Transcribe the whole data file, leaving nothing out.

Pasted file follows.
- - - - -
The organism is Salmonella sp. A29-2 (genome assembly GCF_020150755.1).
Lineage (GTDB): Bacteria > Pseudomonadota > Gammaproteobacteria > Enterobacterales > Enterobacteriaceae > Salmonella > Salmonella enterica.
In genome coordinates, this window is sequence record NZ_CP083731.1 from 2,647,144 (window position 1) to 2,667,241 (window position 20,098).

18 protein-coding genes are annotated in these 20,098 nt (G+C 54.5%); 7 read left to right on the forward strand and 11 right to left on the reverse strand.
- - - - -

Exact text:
The organism is Salmonella sp. A29-2 (genome assembly GCF_020150755.1).
Lineage (GTDB): Bacteria > Pseudomonadota > Gammaproteobacteria > Enterobacterales > Enterobacteriaceae > Salmonella > Salmonella enterica.
In genome coordinates, this window is sequence record NZ_CP083731.1 from 2,647,144 (window position 1) to 2,667,241 (window position 20,098).

18 protein-coding genes are annotated in these 20,098 nt (G+C 54.5%); 7 read left to right on the forward strand and 11 right to left on the reverse strand.